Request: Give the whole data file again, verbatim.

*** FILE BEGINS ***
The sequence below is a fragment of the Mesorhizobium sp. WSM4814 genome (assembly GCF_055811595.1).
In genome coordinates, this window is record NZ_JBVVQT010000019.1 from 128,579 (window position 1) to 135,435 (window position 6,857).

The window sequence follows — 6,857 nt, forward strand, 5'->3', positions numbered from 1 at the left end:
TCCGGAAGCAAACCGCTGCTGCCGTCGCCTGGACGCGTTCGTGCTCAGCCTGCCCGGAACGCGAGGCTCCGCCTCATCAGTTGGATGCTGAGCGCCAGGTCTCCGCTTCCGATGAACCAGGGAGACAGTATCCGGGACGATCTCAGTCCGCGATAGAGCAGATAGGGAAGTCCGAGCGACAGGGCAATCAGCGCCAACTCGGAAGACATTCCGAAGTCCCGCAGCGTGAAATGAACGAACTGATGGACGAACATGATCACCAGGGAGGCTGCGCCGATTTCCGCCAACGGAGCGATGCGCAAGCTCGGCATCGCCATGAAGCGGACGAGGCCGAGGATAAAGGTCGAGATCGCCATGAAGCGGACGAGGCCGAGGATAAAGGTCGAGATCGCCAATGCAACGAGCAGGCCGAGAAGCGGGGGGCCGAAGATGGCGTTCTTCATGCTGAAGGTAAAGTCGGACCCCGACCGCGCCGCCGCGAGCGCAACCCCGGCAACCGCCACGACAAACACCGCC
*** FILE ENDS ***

The sequence below is a fragment of the Mesorhizobium sp. WSM4814 genome (assembly GCF_055811595.1).
In genome coordinates, this window is record NZ_JBVVQT010000019.1 from 128,579 (window position 1) to 135,435 (window position 6,857).

The window sequence follows — 6,857 nt, forward strand, 5'->3', positions numbered from 1 at the left end:
TCCGGAAGCAAACCGCTGCTGCCGTCGCCTGGACGCGTTCGTGCTCAGCCTGCCCGGAACGCGAGGCTCCGCCTCATCAGTTGGATGCTGAGCGCCAGGTCTCCGCTTCCGATGAACCAGGGAGACAGTATCCGGGACGATCTCAGTCCGCGATAGAGCAGATAGGGAAGTCCGAGCGACAGGGCAATCAGCGCCAACTCGGAAGACATTCCGAAGTCCCGCAGCGTGAAATGAACGAACTGATGGACGAACATGATCACCAGGGAGGCTGCGCCGATTTCCGCCAACGGAGCGATGCGCAAGCTCGGCATCGCCATGAAGCGGACGAGGCCGAGGATAAAGGTCGAGATCGCCATGAAGCGGACGAGGCCGAGGATAAAGGTCGAGATCGCCAATGCAACGAGCAGGCCGAGAAGCGGGGGGCCGAAGATGGCGTTCTTCATGCTGAAGGTAAAGTCGGACCCCGACCGCGCCGCCGCGAGCGCAACCCCGGCAACCGCCACGACAAACACCGCC